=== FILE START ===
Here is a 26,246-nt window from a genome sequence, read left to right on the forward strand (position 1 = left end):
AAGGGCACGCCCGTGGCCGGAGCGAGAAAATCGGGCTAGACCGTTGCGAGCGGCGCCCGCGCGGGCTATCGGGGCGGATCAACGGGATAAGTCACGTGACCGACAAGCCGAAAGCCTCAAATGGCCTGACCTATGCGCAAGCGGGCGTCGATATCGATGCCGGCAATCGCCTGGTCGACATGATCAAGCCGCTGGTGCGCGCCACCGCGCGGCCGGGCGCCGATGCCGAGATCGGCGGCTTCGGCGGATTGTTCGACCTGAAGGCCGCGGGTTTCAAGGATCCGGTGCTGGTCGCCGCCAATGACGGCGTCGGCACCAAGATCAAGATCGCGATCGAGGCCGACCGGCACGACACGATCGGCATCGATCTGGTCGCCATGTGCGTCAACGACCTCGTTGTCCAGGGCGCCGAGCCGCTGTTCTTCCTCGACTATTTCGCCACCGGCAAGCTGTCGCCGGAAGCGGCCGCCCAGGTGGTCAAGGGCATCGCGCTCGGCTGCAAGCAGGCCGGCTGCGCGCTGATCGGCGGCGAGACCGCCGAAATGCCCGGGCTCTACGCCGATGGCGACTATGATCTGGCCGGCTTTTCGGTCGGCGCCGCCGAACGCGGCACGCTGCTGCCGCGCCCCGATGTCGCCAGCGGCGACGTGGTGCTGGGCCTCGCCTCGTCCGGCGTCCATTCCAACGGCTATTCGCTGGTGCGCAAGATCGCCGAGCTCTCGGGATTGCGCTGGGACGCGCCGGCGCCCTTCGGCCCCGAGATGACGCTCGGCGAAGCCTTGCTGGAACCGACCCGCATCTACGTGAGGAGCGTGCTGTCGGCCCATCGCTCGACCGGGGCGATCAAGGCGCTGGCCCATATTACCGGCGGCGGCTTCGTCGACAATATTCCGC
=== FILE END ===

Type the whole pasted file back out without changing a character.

Here is a 26,246-nt window from a genome sequence, read left to right on the forward strand (position 1 = left end):
AAGGGCACGCCCGTGGCCGGAGCGAGAAAATCGGGCTAGACCGTTGCGAGCGGCGCCCGCGCGGGCTATCGGGGCGGATCAACGGGATAAGTCACGTGACCGACAAGCCGAAAGCCTCAAATGGCCTGACCTATGCGCAAGCGGGCGTCGATATCGATGCCGGCAATCGCCTGGTCGACATGATCAAGCCGCTGGTGCGCGCCACCGCGCGGCCGGGCGCCGATGCCGAGATCGGCGGCTTCGGCGGATTGTTCGACCTGAAGGCCGCGGGTTTCAAGGATCCGGTGCTGGTCGCCGCCAATGACGGCGTCGGCACCAAGATCAAGATCGCGATCGAGGCCGACCGGCACGACACGATCGGCATCGATCTGGTCGCCATGTGCGTCAACGACCTCGTTGTCCAGGGCGCCGAGCCGCTGTTCTTCCTCGACTATTTCGCCACCGGCAAGCTGTCGCCGGAAGCGGCCGCCCAGGTGGTCAAGGGCATCGCGCTCGGCTGCAAGCAGGCCGGCTGCGCGCTGATCGGCGGCGAGACCGCCGAAATGCCCGGGCTCTACGCCGATGGCGACTATGATCTGGCCGGCTTTTCGGTCGGCGCCGCCGAACGCGGCACGCTGCTGCCGCGCCCCGATGTCGCCAGCGGCGACGTGGTGCTGGGCCTCGCCTCGTCCGGCGTCCATTCCAACGGCTATTCGCTGGTGCGCAAGATCGCCGAGCTCTCGGGATTGCGCTGGGACGCGCCGGCGCCCTTCGGCCCCGAGATGACGCTCGGCGAAGCCTTGCTGGAACCGACCCGCATCTACGTGAGGAGCGTGCTGTCGGCCCATCGCTCGACCGGGGCGATCAAGGCGCTGGCCCATATTACCGGCGGCGGCTTCGTCGACAATATTCCGC